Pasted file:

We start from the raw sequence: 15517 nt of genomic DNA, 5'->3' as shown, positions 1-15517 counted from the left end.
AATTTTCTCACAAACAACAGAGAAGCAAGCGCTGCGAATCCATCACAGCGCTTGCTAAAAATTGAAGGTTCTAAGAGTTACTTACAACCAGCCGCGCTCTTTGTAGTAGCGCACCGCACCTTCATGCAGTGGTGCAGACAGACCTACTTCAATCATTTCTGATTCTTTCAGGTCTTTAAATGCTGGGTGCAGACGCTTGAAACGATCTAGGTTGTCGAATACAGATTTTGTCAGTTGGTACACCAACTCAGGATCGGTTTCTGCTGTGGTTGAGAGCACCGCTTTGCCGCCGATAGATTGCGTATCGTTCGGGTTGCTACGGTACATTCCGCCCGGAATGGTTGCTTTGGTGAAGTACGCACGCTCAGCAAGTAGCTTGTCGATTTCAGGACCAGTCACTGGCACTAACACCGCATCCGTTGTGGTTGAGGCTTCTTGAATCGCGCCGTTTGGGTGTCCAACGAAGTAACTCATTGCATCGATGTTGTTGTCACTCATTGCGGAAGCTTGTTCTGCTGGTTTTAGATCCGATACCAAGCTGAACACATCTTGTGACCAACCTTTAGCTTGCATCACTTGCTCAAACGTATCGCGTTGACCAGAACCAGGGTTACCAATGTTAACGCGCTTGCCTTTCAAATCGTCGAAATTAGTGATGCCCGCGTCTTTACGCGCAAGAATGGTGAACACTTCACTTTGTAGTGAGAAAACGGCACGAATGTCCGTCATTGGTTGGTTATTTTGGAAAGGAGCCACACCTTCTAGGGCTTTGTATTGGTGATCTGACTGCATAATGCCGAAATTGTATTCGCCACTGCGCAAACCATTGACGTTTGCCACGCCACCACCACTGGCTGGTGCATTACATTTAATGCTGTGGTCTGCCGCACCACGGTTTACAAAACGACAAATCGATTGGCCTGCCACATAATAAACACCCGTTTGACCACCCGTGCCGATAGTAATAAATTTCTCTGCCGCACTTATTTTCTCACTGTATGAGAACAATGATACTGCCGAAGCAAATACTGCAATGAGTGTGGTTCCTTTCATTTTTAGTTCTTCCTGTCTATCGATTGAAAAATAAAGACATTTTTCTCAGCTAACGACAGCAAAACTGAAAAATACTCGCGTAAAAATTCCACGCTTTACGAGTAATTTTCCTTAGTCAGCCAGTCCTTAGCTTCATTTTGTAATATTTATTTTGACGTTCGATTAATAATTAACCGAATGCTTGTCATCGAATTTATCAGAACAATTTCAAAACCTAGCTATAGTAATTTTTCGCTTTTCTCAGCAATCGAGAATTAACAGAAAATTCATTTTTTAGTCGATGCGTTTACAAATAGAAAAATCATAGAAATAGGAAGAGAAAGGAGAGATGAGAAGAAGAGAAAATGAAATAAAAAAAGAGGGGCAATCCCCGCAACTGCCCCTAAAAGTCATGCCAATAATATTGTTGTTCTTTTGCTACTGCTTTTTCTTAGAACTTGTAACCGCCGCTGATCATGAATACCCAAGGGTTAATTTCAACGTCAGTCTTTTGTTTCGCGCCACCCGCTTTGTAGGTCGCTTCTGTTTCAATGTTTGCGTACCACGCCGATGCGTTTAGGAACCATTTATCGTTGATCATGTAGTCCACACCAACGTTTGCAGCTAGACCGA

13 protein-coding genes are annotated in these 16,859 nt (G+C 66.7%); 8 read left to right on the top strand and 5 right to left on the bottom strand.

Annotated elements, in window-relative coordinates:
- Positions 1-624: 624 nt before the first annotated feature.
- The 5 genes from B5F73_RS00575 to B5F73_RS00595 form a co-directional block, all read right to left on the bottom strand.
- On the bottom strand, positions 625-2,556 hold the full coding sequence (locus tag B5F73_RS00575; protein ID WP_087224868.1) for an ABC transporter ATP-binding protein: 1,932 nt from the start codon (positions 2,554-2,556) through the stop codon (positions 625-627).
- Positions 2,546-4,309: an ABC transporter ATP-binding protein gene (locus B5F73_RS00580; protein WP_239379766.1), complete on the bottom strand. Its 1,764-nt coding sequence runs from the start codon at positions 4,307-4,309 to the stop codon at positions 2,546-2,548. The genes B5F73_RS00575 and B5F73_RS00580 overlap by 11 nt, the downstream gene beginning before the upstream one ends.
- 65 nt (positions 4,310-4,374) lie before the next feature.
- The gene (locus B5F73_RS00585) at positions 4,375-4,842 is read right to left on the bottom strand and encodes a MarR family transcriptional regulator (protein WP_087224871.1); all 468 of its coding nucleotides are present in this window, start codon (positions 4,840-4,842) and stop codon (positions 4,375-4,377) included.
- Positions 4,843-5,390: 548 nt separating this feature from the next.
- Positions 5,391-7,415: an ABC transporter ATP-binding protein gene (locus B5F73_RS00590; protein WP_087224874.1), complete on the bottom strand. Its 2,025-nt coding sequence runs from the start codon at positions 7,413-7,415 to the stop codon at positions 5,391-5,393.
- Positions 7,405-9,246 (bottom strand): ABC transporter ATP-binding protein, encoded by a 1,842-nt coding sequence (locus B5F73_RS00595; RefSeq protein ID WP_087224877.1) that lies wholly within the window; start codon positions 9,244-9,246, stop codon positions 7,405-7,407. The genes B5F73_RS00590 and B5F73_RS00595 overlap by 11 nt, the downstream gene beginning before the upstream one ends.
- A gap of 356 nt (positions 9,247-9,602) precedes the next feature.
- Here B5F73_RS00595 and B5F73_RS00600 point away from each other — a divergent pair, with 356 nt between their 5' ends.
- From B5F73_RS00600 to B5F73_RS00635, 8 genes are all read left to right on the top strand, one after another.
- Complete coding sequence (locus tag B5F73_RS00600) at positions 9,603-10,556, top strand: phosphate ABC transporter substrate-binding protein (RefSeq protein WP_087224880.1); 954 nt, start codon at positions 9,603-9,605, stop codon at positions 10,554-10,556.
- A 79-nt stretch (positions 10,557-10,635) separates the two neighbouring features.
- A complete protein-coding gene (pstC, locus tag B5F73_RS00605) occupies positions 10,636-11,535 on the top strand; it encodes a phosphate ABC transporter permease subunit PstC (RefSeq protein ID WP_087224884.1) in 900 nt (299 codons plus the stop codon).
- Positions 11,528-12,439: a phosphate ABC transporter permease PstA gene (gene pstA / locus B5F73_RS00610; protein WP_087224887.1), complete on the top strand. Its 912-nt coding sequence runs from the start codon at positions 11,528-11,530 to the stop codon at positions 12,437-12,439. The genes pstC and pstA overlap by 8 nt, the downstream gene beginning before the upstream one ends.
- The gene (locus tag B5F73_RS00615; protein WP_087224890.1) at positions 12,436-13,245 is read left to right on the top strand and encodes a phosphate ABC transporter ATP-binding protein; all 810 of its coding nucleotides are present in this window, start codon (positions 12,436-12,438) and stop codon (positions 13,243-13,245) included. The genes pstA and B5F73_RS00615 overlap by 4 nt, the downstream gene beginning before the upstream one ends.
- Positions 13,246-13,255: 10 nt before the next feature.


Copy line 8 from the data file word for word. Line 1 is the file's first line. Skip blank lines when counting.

- Positions 2,546-4,309: an ABC transporter ATP-binding protein gene (locus B5F73_RS00580; protein WP_239379766.1), complete on the bottom strand. Its 1,764-nt coding sequence runs from the start codon at positions 4,307-4,309 to the stop codon at positions 2,546-2,548. The genes B5F73_RS00575 and B5F73_RS00580 overlap by 11 nt, the downstream gene beginning before the upstream one ends.